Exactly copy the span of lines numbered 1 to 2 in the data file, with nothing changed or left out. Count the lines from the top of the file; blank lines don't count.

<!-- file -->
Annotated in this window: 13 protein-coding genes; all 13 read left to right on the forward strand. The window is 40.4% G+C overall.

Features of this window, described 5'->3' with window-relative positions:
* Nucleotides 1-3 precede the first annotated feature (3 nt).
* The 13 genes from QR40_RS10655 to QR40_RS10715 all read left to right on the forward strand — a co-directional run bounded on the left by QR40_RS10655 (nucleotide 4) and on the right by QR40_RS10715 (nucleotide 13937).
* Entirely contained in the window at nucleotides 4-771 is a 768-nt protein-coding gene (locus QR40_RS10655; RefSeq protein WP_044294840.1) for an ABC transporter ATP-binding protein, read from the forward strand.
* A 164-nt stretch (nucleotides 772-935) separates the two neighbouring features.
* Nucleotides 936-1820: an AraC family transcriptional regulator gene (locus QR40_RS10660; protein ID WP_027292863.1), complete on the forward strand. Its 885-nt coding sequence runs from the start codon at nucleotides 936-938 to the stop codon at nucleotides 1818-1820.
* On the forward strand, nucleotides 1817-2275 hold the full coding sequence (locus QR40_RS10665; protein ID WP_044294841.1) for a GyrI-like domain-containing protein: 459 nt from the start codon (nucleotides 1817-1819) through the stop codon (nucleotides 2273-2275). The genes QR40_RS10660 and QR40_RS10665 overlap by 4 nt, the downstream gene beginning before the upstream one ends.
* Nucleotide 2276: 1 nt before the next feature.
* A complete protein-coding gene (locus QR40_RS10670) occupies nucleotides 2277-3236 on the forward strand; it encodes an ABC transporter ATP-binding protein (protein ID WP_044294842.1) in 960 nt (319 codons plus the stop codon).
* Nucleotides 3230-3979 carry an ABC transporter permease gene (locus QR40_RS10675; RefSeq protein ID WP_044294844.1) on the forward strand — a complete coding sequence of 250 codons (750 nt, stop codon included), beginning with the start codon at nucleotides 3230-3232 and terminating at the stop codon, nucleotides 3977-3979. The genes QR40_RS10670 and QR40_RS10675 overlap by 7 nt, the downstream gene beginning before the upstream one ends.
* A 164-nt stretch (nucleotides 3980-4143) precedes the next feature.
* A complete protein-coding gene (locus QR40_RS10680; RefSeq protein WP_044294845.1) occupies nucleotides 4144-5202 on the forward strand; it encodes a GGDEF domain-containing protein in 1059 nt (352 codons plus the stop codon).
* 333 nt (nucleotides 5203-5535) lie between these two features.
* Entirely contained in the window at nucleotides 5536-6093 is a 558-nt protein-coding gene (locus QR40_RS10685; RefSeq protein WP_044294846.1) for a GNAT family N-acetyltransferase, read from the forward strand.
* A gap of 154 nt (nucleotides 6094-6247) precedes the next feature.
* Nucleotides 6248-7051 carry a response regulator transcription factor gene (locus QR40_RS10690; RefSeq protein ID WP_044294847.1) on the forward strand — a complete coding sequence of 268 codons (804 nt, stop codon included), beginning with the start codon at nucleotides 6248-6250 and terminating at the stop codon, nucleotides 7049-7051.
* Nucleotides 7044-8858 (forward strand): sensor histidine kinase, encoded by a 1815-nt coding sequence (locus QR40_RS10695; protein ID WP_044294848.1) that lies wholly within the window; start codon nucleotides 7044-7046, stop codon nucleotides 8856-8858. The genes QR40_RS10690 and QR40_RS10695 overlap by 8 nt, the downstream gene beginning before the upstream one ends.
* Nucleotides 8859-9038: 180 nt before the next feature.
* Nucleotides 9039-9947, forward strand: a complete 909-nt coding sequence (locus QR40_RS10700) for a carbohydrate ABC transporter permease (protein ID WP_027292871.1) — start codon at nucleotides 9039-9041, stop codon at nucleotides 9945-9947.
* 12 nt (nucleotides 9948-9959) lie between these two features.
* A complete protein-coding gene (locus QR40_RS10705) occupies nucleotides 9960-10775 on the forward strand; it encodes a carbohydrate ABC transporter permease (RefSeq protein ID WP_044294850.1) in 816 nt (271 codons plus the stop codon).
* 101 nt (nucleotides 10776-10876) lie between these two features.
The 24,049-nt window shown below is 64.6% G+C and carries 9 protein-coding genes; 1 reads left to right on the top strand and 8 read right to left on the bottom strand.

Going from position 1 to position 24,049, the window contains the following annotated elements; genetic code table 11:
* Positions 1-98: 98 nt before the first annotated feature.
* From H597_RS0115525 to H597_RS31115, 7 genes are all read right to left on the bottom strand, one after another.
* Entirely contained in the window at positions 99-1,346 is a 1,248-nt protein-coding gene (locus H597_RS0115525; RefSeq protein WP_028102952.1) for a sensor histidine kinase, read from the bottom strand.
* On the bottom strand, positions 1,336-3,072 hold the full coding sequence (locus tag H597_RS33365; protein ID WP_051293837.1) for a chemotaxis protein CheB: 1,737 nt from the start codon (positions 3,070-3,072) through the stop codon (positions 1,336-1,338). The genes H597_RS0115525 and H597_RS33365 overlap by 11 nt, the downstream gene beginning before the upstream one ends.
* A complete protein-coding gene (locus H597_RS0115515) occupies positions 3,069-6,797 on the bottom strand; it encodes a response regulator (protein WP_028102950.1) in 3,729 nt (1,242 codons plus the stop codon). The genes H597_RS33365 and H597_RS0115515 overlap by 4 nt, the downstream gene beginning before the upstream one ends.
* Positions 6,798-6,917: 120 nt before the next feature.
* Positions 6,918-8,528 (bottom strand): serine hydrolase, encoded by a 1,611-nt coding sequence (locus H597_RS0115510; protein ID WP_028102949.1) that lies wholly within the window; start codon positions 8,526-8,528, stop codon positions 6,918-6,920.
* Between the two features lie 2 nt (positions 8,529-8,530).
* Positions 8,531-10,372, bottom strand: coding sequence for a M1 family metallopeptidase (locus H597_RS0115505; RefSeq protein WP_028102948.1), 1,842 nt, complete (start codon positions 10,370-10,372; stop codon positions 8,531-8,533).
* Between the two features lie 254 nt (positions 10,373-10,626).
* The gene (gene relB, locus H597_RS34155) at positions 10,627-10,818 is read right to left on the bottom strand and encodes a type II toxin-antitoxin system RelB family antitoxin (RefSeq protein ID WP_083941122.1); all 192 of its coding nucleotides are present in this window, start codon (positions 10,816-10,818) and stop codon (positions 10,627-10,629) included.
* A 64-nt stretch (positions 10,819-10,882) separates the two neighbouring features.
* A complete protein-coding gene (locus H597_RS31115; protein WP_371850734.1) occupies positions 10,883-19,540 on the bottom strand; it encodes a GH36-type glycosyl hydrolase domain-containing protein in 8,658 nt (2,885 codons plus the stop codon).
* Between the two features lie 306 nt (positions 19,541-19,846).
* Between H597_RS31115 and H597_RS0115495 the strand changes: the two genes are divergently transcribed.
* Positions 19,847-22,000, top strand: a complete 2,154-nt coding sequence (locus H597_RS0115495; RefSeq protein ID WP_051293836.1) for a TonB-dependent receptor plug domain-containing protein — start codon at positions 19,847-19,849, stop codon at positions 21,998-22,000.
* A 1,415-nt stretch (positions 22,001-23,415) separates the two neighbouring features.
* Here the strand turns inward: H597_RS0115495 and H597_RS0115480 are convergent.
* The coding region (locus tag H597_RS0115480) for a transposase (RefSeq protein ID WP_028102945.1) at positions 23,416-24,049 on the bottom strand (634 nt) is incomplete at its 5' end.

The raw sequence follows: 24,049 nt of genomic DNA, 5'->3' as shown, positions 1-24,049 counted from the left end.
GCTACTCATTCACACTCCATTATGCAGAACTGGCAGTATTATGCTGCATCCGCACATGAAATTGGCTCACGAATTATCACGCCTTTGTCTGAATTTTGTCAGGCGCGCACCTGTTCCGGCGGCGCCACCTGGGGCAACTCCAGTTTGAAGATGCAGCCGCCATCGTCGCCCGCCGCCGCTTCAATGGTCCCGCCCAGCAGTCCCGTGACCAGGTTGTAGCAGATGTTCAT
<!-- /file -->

Annotated in this window: 13 protein-coding genes; all 13 read left to right on the forward strand. The window is 40.4% G+C overall.

Features of this window, described 5'->3' with window-relative positions: